The IMU provides two information sources that allow the estimation of the angular position θ of the IMU local coordinate system. The first is through the three-axis accelerometer signals g = (gx, gy, gz), which measure the vector of the acceleration of gravity, and trigonometric relations are used to calculate one estimation for the angular position θ. The second is through the three-axis gyroscope, which measures the angular velocity ω, whose numerical integral with respect to time gives an approximation of the angular rotation since the beginning of the integration, and is used to compute a second estimation for the angular position θ. These means that in the first source, information is highly noisy due to the accelerations caused by vibrations that can occur in rehabilitation procedures. This makes it unreliable in short periods, but this same source is reliable on average over a longer period of time. The second source of information is very reliable in short periods, but accumulates offset errors as time progresses. For this reason, the MPU-6050 incorporates a digital motion processor (DMP), which is an internal processor that executes MotionFusion algorithms to combine the accelerometer and gyroscope data together to minimize the effects of the errors that are inherent in each sensor, avoiding having to compute the filters by an external processor. The DMP computes the results in terms of quaternions; it can also convert the results to Euler angles, and perform other filtering computations with the data as well [36].
The DMP eliminates the need to perform computationally expensive calculations on the Arduino side. The problem is that there is little information available on the inner workings of the DMP. This problem was addressed by using a library created by Jeff Rowberg [37]. The library can calculate the sensor’s orientation with respect to a global fixed coordinate system in Euler angles from the raw data numerical values from the DMP as given by the sensors, without any additional type of filter or processing. Jeff Rowberg’s library also allows specifying the sensor sensitivity and measurement ranges for each variable.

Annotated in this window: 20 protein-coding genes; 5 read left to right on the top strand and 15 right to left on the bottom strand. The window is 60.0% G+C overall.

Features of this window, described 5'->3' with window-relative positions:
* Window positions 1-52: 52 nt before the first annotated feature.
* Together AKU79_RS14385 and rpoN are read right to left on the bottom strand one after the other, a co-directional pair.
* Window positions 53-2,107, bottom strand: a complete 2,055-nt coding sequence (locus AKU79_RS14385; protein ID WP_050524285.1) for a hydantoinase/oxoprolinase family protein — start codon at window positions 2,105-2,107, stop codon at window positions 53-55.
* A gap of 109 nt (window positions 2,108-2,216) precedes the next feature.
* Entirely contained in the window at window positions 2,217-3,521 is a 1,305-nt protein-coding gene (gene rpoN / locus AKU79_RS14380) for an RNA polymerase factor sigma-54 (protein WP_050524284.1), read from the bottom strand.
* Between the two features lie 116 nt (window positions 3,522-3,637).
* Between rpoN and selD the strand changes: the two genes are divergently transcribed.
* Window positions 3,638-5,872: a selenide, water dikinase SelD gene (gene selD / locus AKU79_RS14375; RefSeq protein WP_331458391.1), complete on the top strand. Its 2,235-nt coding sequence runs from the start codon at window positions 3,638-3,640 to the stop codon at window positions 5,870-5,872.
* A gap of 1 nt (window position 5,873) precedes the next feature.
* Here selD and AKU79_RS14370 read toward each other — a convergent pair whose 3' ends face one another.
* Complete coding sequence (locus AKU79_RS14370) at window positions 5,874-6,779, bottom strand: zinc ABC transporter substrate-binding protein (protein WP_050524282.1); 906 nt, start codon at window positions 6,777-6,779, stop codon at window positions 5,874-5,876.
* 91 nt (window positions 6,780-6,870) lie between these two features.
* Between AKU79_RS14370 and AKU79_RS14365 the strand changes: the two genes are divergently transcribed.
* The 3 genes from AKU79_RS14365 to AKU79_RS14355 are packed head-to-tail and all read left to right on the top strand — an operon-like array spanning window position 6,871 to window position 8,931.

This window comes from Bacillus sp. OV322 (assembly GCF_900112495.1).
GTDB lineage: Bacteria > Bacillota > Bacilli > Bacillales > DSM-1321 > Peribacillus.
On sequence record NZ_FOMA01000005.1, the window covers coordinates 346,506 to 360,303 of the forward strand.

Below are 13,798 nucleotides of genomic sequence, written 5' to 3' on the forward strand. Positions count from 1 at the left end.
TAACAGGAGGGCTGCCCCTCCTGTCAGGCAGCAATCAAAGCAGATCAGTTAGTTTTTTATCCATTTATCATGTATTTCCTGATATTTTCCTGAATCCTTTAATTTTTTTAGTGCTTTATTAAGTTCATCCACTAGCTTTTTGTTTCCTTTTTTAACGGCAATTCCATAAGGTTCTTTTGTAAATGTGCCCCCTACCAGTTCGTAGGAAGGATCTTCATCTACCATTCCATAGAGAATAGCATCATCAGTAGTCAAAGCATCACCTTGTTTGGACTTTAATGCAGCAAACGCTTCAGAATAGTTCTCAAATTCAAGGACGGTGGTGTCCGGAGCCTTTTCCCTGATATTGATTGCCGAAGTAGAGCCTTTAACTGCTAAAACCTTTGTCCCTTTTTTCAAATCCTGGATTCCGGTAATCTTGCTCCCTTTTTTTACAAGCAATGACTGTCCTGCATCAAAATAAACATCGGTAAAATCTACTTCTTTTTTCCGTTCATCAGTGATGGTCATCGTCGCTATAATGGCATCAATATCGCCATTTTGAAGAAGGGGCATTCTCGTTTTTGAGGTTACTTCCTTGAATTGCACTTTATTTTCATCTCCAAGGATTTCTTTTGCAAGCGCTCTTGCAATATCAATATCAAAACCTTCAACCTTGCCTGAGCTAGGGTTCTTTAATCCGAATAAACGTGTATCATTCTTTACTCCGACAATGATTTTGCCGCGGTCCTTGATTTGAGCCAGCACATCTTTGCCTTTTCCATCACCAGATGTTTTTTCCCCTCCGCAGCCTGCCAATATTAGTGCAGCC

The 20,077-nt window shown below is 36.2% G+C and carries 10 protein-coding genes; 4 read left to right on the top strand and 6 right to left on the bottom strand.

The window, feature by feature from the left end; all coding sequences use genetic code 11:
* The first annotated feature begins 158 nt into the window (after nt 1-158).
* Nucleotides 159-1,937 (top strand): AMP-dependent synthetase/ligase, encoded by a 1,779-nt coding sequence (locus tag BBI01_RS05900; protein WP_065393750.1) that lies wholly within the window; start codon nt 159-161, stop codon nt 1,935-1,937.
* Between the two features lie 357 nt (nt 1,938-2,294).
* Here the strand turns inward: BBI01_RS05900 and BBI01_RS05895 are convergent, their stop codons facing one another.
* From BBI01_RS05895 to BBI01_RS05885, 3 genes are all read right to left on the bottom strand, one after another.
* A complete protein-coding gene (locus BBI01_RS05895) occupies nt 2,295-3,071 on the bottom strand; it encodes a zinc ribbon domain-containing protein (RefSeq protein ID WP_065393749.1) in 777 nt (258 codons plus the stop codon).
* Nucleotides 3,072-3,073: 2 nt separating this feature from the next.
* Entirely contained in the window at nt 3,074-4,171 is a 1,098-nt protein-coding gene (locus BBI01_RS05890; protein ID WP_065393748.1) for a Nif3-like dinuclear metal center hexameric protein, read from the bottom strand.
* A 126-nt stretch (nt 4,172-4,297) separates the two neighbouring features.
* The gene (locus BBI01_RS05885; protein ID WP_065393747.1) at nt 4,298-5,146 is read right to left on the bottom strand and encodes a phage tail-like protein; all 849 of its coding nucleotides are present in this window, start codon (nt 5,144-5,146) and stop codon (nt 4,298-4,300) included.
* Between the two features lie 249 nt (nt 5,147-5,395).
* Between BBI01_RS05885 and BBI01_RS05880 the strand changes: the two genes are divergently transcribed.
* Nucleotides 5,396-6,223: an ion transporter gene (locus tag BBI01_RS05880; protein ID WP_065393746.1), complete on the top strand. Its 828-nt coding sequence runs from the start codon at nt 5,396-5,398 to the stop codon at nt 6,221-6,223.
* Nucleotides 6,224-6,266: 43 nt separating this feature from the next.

Some IMU consist of a tri-axial accelerometer, a tri-axial gyro, and a tri-axial magnetic sensor. The initial conditions for gyro integration can be given by the accelerometer, which is used in combination with the magnetic sensor. However, ferromagnetic materials near the IMU critically disturb the magnetic sensor output [26,38]. We use only gyroscopes and accelerometers, and therefore do not rely on a homogeneous magnetic field, and the complete orientation of the IMU with respect to a global reference coordinate system is calculated using a fusion algorithm that combines gyroscope and accelerometer measurements.
It has been demonstrated that: “in a real-time assessment of foot orientation by accelerometers and gyroscopes, validated with respect to a conventional optical motion capture system in trials with subjects walking, at different velocities, root mean square deviations of less than 4° were found in all scenarios, while values near 2° were found in slow walking” [35]. Taking this into consideration, regular therapy procedures can be correctly performed considering this angular precision for the exercises.